Once the training level has been beaten, the game begins, and is riddled with clips from the actual film. This is only moderately annoying, as most of the clips are short, though a few are rather long, and leave players bored. The majority of the tasks set out for Lyra to complete are not at all stimulating, most involve balance, which is not at all difficult given the aids within the game which keep players informed of whether their character is leaning too far to the left or to the right during these challenges. Unlike the adventure games that I prefer, there are not many paths that one may venture upon at any given time, there is simply one path laid out ahead of the player, and until they go down that path and beat every obstacle, they may not proceed any further into the game. This is where I am stuck.
In a pitiful attempt to keep players from throwing their controller through their gaming screen, the creators of The Golden Compass for PS3 sprinkled the game with small puzzles in which the player will receive two of the three puzzle pieces and must then balance (!) a few more things before being able to solve the puzzle that allows them to move on. In order to proceed to the end of the game, most or all of the puzzles must be completed, which means more balancing for the players.
I got about halfway into the game, frustration and boredom took me over rather quickly as I easily grew tired of trying to balance little Lyra on floating docks, raised wooden pieces, rooftops and slippery slopes. After attempting to care enough to beat a challenge that has taken me about ten tries to get halfway through, I simply threw down the controller and gave up. I’ve seen the movie, I know how the story ends, and I’ve got better ways to waste my time than to balance a small girl on a piece of floating wood over and over again for four hours. It’s not that it’s hard; it’s just that I don’t care.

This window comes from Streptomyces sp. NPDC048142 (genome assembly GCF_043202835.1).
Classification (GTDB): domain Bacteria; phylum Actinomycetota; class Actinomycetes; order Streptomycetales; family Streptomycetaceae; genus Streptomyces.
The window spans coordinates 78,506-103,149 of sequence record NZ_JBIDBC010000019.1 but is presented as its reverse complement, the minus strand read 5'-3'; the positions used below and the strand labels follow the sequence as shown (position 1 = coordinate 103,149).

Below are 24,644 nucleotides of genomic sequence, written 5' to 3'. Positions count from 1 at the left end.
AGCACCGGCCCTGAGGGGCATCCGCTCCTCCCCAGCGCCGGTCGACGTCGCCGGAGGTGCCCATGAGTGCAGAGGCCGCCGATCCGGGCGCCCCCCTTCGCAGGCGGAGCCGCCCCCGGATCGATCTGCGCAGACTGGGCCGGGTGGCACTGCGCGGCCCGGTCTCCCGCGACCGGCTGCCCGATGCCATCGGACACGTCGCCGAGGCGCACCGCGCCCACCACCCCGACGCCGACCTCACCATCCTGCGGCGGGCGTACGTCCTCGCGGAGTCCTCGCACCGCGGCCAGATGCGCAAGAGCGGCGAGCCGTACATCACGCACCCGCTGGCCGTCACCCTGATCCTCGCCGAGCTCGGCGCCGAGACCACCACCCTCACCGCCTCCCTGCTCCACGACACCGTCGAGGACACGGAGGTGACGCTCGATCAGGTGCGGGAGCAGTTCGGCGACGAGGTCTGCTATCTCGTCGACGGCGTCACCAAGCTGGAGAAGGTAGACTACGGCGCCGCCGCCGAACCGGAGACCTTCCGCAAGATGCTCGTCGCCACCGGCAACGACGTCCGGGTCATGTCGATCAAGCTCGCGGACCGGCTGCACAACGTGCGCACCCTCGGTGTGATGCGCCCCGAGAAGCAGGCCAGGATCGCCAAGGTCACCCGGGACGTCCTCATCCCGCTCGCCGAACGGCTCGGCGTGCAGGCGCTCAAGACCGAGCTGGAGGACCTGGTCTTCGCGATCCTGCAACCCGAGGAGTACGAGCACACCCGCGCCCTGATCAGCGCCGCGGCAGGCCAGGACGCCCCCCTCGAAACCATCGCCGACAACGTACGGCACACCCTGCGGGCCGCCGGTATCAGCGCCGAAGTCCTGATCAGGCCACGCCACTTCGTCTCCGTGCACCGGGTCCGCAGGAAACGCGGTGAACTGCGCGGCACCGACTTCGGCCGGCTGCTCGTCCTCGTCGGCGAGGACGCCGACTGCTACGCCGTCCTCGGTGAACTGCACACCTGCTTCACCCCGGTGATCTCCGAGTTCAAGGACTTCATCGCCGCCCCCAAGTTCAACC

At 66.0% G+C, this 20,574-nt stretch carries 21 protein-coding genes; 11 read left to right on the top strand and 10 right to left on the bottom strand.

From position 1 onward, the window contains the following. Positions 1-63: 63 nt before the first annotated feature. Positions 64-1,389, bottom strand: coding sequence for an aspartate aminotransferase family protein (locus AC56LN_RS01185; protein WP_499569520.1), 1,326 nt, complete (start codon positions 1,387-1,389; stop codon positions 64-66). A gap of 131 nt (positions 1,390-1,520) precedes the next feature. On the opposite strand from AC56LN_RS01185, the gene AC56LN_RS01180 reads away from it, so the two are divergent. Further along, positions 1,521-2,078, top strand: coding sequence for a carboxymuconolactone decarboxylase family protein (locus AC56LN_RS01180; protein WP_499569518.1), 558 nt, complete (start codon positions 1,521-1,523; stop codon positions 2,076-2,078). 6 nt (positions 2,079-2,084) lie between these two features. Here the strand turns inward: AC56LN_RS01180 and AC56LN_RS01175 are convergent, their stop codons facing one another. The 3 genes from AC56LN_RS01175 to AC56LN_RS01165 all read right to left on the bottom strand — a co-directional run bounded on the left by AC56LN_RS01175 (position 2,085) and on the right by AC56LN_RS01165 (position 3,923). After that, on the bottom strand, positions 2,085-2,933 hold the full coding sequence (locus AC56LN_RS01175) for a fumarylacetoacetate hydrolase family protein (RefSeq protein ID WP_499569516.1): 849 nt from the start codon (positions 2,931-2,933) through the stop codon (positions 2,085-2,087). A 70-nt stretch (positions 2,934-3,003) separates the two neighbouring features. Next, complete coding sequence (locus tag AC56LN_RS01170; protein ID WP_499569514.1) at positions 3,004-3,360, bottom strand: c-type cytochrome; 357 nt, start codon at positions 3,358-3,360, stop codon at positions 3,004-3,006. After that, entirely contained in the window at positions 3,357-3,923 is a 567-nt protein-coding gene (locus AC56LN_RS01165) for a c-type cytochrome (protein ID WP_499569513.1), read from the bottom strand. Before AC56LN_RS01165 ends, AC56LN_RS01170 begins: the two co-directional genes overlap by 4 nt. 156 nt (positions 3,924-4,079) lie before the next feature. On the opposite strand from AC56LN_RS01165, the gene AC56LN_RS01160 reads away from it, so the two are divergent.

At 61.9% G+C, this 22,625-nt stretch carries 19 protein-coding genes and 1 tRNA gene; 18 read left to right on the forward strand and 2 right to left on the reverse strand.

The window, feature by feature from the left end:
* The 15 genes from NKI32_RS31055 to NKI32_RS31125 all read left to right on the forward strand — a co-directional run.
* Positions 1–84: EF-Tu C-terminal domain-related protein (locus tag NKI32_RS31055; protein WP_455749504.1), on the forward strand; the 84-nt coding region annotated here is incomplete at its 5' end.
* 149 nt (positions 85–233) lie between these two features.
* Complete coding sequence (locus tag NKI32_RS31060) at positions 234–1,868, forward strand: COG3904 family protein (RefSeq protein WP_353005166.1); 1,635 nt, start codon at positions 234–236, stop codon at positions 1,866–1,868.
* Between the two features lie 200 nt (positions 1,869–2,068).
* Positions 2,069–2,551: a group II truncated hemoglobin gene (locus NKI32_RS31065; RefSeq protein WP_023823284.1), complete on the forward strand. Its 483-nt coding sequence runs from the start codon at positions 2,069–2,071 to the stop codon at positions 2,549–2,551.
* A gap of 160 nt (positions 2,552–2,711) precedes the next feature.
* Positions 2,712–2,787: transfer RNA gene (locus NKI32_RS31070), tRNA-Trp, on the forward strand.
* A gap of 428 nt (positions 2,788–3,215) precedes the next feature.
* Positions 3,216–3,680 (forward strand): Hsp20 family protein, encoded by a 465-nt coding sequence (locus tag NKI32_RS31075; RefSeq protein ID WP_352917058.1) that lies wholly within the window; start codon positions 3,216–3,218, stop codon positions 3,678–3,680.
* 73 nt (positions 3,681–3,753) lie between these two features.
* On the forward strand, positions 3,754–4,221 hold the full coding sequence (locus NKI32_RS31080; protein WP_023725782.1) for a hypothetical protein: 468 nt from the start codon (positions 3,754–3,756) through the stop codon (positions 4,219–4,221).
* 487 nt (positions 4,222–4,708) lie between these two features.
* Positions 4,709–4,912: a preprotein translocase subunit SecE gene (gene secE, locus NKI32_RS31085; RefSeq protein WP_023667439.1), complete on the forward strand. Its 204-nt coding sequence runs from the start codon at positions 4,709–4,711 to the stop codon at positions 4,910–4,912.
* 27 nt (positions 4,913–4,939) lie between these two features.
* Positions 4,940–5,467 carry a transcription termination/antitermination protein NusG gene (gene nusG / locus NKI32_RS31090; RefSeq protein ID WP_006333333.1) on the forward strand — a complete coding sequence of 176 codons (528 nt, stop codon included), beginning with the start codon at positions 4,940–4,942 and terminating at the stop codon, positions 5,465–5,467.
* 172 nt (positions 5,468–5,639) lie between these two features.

The graphics really aren’t bad. The game is neither too dark nor is it too light, the characters all accurately resemble those from the film, and the voice-overs aren’t at all bad either. Some of the effects are pretty neat; Lyra’s daemon, Pan, changes forms from a wildcat to a hawk, to a sloth and then back into a mink-like thing, and each of the creature’s abilities are awarded to Lyra while her daemon is in said form. Therefore, at different intervals Lyra may climb, jump, fly, swing, etcetera, as Pan helps her to reach otherwise inaccessible areas as well as to solve puzzles throughout.
Also, there are points in the game where Lyra must ride upon Iorek; the giant armored Polar bear who has struck a deal with Lyra when she helps him recover his armor from thieves. When this happens in the game, there is no way to dismount Iorek or else to use Lyra’s daemons. The player is stuck on the bear’s back until the task is either complete or else the player fails and must begin anew, which is incredibly obnoxious, despite some of Iorek’s cool bear moves and his ability to beat the crap out of wolves.
Most of the controls for Lyra, Pan, and Iorek’s characters are rather simple, and after the incredibly extensive training that the player is forced to endure at the beginning of the game, no one should have any problems in working these characters. The hardest part for most players is probably going to be to care enough to continue to play the game. I know that I certainly won’t.
This game is rated for Everyone 10+ (ten years of age and up), though I cannot imagine that even children will be able to keep any sort of interest in this game. I strongly do NOT recommend this product.